LOCAL: Pennsylvania area residents get practical lessons on how to deal with elected officials

From the The Pottstown Mercury, Serving Pottstown, PA

Phoenixville area residents get practical lessons on how to deal with elected officials

A crowd of nearly 100 people from Phoenixville and portions of the surrounding three counties met at Phoenixville Country Club on Friday, July 8, to receive detailed, how-to advice on the best ways to get their concerns across to state and federal legislators. Attendees included the general public as well as members of The Valley Forge Patriots.

Main speaker, Leo Knepper, Pennsylvania state director of Heritage Action for America, explained why personal visits to the offices of elected officials make the strongest impression, followed by phone calls. An email has the least influence, he said, unless it contains many signatures, while form emails “usually end up in the wastebasket.”
Knepper said it‘s important to make an advance appointment before setting out to visit a legislator rather than taking the chance that he or she will be available when you arrive.

“Do your homework, and be prepared to prove whatever point you’re trying to make,” Knepper advised. “Bring something along in writing that proves your point, and always leave something for them to read.”

As for those planning to attend town hall meetings, Knepper said they should always be polite, dress appropriately and bring a video camera to record what’s going on.

“Know what you want to say, and practice in advance.”

He said practicing helps people make their point succinctly.

Knepper advised citizens to write letters to the editor, mainly because legislators have staff members who comb newspapers looking for anything that relates to them or for issues in which their constituents are interested.

He counseled letter-writers to make them personal, include contact information, know the newspaper’s word limit, offer solutions, avoid clichés, double-check all facts, don’t use too many statistics and cite relevant sources.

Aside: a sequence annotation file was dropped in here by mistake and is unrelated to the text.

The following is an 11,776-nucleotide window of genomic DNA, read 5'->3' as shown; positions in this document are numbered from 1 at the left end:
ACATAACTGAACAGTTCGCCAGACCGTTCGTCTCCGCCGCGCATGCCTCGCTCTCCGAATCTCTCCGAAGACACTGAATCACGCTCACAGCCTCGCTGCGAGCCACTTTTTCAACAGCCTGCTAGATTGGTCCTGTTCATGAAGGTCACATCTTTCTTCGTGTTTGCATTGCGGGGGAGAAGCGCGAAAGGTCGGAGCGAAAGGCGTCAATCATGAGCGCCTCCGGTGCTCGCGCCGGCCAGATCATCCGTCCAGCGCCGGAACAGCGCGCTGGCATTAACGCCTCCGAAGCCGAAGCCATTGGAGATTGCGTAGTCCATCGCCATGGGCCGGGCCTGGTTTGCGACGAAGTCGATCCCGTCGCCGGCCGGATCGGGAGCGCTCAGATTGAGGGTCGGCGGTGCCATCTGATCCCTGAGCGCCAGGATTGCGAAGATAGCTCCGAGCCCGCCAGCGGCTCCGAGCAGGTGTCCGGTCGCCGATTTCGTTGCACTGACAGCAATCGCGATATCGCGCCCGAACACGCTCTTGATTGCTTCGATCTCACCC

Knepper’s talk produced a number of audience questions and comments, which included some anecdotes about certain representatives who proved to be quite uninterested in their constituent’s concerns, while others were quite responsive.

This meeting was hosted by The Valley Forge Patriots. Mark Driver of Phoenixville opened the meeting with a prayer and the Pledge of Allegiance to the flag, followed by the singing of “Proud to be an American,” by Carol Sexton.

Betty Dunkel-Hernon of Phoenixville made announcements of upcoming events, which was followed by committee members reporting on their visits to legislators and to Phoenixville Area School District meetings. Both Driver and Dunkel-Hernon also serve as precinct committee chairpersons.

Heritage Action is the sister organization of The Heritage Foundation, a conservative think tank that has 700,000 members. Heritage Action makes sure that Congress hears from people around the country who believe in the principles of free enterprise, limited government, individual freedom, traditional American values and a strong national defense.

Heritage Action speaks for The Heritage Foundation members and millions of others around the country who hold similar conservative values. The Valley Forge Patriots, based in Phoenixville, is a nonpartisan public affairs group with 523 members from Chester, Montgomery and Berks counties, and with a separate King of Prussia branch that numbers nearly 100. Valley Forge Patriots Phoenixville counts at least eight precinct committee people among its membership.

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